December 16, 2018
Quentin Bisch of Givaudan in his office at Givaudan by Despina©
Two and a half years after his autobiographical piece for our EIC Michelyn Camen for our Young Perfumer Series on ÇaFleureBon, Quentin Bisch has fully justified the title of the “rising star of perfumery" with an impressive body of work for designer brands like Mugler, YSL, Van Cleef & Arpels, Azzaro, Paco Rabanne and Chloé, as well as for niche houses like État Libre d'Orange, Ex Nihilo. Liquides Imaginaires, Orlov and Parfums de Marly to name a few. I had the pleasure to interview Quentin at his Givaudan office in Paris, and I was delighted by his genuinely warm welcome, refreshing sincerity, and disarming enthusiasm.
Quentin Bisch of Givaudan
Bonjour Quentin. Were these last 2 1/2 years what you hoped they'd be?
Quentin Bisch: And even more, Despina! I feel blessed to be able to do my dream job; and whenever I win a project, it's like an extra cherry on top.
Tell me about your inspiration process.
Quentin Bisch: I receive all sorts of briefs – sometimes only words or images, other times just a concept. I constantly take down ideas on my phone, which I consult before immersing myself in a brief. Then I spend some days thinking… and then not thinking. The ideas usually come to me all of a sudden; at night, when I take a shower, when I'm running…
What kind of briefs do you prefer working with?
Quentin Bisch: I adapt well to both abstract and specific ones. But mostly I love freedom, expressing myself without any constraints.
Quentin Bisch of Givaudan with Etienne de Swardt of Etat Libre D'Orange, (his first perfume solo 2013 was La Fin du Monde)
What was the most abstract brief given to you?
Quentin Bisch: The one for État Libre d'Orange Attaquer le Soleil Marquis de Sade. Etienne de Swardt was going to propose to several perfumers to work absolutely freely on the project. I stepped in and said: “Don't ask any others, I'm doing this!”. Etienne has always given me great creative freedom.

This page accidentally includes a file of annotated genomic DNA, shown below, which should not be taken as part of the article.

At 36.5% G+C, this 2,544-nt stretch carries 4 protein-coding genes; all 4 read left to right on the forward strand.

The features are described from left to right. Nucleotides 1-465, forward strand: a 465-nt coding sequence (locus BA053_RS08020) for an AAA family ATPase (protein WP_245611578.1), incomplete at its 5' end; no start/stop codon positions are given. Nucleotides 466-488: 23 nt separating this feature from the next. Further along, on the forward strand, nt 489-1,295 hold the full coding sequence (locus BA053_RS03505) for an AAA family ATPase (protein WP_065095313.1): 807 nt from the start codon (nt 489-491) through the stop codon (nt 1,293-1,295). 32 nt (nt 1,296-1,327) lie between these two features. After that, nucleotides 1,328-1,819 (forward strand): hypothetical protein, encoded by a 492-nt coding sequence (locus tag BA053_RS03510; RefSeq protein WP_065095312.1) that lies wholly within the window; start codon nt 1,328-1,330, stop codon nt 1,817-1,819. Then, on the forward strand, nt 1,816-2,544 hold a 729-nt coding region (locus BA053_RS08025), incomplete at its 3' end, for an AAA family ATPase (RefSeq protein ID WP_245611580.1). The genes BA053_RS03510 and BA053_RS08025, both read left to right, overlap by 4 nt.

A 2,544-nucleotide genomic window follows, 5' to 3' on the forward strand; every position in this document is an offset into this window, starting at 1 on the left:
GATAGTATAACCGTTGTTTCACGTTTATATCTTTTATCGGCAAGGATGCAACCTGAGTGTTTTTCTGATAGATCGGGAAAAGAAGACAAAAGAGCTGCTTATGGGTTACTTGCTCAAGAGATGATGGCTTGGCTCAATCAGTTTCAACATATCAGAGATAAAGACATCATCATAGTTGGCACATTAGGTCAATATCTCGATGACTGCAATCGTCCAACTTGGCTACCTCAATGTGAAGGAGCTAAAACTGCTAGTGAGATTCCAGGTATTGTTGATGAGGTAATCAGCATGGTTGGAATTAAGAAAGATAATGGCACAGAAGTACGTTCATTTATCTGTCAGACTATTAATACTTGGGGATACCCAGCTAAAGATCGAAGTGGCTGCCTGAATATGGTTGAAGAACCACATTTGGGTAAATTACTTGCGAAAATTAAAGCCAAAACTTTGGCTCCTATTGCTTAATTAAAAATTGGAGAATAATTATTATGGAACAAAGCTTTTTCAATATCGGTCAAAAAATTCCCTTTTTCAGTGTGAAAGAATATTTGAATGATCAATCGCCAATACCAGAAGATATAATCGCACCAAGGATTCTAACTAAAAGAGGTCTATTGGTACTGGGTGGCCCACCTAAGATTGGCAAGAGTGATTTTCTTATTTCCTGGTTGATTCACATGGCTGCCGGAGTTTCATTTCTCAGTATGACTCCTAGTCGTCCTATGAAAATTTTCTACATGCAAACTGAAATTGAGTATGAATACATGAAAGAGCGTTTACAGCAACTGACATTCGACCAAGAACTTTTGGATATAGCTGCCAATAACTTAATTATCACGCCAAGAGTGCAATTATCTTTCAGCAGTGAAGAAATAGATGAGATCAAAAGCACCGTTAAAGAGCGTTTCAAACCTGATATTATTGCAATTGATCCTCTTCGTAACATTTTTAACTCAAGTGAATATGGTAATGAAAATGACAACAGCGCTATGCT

photo: Etat Libre D'Orange
And you chose cistus (labdanum), one of your least favorite ingredients, as your main one.
Quentin Bisch: Yes, I loved the double challenge! For 2 months I read a lot of de Sade, and then the idea came to work with something visceral to me, just like his writings are: they appeal to the body first. That was exactly what I wanted for the scent.
Do you ever take a trip just for the sake of inspiration?
Quentin Bisch: Right now I have to be in Paris all the time. But I'm sure I'll do that at some point. I have designed with Givaudan an orgue nomad (portable perfume organ), big as a suitcase, with which I could work while travelling!
If a company asked you to create a combination of the “top notes of bestseller X, heart notes of bestseller Y, and drydown of bestseller Z”, would you make it for them?
Quentin Bisch: I’d do only it if I felt there’d be room for me to create, by following the general direction while twisting it.
Are you free to turn down projects?
Quentin Bisch: At Givaudan I'm free to express whether I feel comfortable taking up a project, or not. It's essential that we remain true and honest to ourselves. Otherwise it will show in our work.
Have you ever had to put up a “fight” to convince about your proposed creation?
Quentin Bisch: It often happens. The company has an idea, I have another. But to me that tension is interesting, dynamic – like a tonic! The vibrations are stimulating creativity, and the disagreements usually end with a compromise. But if the client wants an ingredient no matter what, and I refuse completely, they will simply take the project to another perfumer who will do it their way. But I never stop trying to convince them about my proposal.
During the making of which perfume did you experience the biggest “creative tension”?
Quentin Bisch: While making Angel Muse EDP. A difficult 2-year procedure, during which the Mugler team sought the perfect balance between making – and not making – Angel. I had to touch a mythical scent with a new approach. My initial proposal was less Angel, and more vetiver/hazelnut, in an oriental manner. The 2017 EDT is actually closer to my original idea than the 2016 EDP.
Photo courtesy of Ex Nihilo
And which of your perfumes took the shortest to finish?